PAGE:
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Prevention and reduction

A review of strategies for intervening early to prevent or reduce youth crime and anti-social behaviour

TMitchell_120905_1575
Published: May 2011

Aim 

This literature review identifies the key features of early interventions that prevent or reduce youth crime or anti-social behaviour amongst young people for whom a custodial sentence may not be warranted.  It follows a call from the Ministry of Justice for greater evidence based practice.

Findings

Interventions that use counselling, especially cognitive behavioural, and skills training, are far more effective than those based on strategies of control or coercion, such as surveillance, deterrence, and discipline.

Programmes which mainly focus on deterrence or discipline can actually have the opposite effect and lead to an increase in offending behaviour.

Key to a programme’s success is how well it is implemented. A well implemented but less effective programme can outperform a more effective programme that has been poorly implemented.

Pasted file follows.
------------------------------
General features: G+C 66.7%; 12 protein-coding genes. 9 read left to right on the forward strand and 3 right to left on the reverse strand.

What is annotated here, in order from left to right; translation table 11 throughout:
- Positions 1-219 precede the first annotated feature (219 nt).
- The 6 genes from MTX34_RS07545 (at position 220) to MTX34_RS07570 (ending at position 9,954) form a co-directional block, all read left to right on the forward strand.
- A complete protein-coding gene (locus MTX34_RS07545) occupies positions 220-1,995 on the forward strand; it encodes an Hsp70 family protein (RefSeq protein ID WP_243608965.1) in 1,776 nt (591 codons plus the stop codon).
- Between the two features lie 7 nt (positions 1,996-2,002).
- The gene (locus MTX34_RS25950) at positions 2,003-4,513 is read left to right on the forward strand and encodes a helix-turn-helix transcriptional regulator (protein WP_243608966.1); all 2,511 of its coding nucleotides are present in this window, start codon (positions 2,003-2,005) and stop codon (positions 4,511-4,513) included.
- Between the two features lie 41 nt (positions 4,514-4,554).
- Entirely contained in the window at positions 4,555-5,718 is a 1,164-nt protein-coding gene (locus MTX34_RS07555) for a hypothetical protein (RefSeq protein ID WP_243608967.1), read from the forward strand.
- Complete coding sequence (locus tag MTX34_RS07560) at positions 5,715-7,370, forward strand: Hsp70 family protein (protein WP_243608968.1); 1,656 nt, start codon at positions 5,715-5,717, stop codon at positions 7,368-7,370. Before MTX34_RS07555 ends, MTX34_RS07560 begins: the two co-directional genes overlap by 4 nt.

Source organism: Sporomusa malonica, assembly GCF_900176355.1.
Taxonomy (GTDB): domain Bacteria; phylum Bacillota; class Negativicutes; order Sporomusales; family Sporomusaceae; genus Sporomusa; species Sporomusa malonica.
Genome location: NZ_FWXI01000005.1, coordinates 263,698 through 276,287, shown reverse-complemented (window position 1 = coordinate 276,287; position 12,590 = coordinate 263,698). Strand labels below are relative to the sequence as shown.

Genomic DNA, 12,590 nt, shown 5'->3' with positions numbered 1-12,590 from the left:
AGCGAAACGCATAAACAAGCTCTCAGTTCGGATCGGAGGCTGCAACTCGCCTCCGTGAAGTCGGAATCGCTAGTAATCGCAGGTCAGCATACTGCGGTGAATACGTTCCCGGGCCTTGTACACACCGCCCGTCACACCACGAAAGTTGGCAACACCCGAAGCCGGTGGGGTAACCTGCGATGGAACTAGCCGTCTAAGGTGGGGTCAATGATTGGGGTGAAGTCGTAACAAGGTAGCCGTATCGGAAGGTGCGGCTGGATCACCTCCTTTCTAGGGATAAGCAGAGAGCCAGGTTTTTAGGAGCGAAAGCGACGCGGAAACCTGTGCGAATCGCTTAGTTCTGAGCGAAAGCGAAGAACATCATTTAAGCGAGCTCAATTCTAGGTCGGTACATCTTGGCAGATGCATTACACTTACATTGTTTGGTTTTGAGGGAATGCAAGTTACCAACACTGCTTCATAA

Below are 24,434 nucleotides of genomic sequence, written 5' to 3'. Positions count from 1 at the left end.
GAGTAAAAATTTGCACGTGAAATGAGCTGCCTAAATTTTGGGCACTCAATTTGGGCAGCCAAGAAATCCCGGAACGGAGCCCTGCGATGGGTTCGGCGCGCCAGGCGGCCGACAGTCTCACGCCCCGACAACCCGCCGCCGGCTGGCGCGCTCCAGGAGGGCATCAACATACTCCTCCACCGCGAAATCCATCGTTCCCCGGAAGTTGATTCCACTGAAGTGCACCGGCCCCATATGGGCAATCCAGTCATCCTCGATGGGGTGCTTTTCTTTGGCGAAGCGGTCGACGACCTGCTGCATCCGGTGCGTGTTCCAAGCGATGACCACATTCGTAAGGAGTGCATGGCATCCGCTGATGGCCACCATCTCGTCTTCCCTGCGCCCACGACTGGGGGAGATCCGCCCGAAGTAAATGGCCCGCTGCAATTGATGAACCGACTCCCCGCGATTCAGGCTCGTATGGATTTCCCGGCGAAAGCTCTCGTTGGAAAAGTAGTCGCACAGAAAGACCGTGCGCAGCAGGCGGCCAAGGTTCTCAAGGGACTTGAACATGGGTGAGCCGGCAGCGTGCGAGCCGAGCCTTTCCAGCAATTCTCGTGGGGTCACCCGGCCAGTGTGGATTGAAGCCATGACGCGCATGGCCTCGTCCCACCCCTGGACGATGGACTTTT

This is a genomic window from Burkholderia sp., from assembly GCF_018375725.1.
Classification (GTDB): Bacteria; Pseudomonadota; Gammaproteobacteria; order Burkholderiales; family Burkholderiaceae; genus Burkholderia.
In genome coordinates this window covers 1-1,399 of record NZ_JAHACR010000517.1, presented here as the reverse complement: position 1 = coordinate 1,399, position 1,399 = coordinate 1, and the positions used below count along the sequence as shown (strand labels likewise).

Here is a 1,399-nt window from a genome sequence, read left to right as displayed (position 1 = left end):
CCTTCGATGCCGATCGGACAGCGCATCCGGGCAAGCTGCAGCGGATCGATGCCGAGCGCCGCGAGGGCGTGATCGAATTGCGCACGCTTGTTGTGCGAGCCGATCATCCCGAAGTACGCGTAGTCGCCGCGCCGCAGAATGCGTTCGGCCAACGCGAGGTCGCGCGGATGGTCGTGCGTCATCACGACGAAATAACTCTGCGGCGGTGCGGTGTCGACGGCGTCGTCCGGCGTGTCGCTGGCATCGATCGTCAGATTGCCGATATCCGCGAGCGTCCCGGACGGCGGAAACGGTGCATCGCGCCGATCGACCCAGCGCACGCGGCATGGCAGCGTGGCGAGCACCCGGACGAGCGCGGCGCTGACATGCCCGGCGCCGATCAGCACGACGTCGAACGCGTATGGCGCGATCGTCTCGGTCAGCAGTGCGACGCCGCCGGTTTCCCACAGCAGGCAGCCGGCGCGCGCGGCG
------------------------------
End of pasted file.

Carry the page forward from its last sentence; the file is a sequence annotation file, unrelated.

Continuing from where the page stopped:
Targeted interventions aimed at young offenders or those that are at risk offending are more effective than universal programmes.

Most interventions in England use programmes that have been tried and tested or are similar to programmes that are known to be effective. In some cases this amounts to the wholesale implementation of US developed and evaluated programmes.

Some well-intentioned programmes in England borrow features from interventions that have been shown not to work. For example, Youth Inclusion Panels employ skills training and a mentoring model that have been shown to be ineffective.

The quality of evaluations needs to be improved in the UK. Ideally evaluations should  include a control group, will identify which part of the intervention work best for which people and in what circumstances and will measure objectiveyouth crime and antisocial behaviour outcomes over time.

Methods

The study draws on international evidence, predominantly from the US where the evidence base is particularly strong. We examined primary evaluative literature as well as the reviews or meta-analysis of other experts. Our understanding of the types and characteristics of interventions that were effective was then used to evaluate practice in the UK. 

Read the report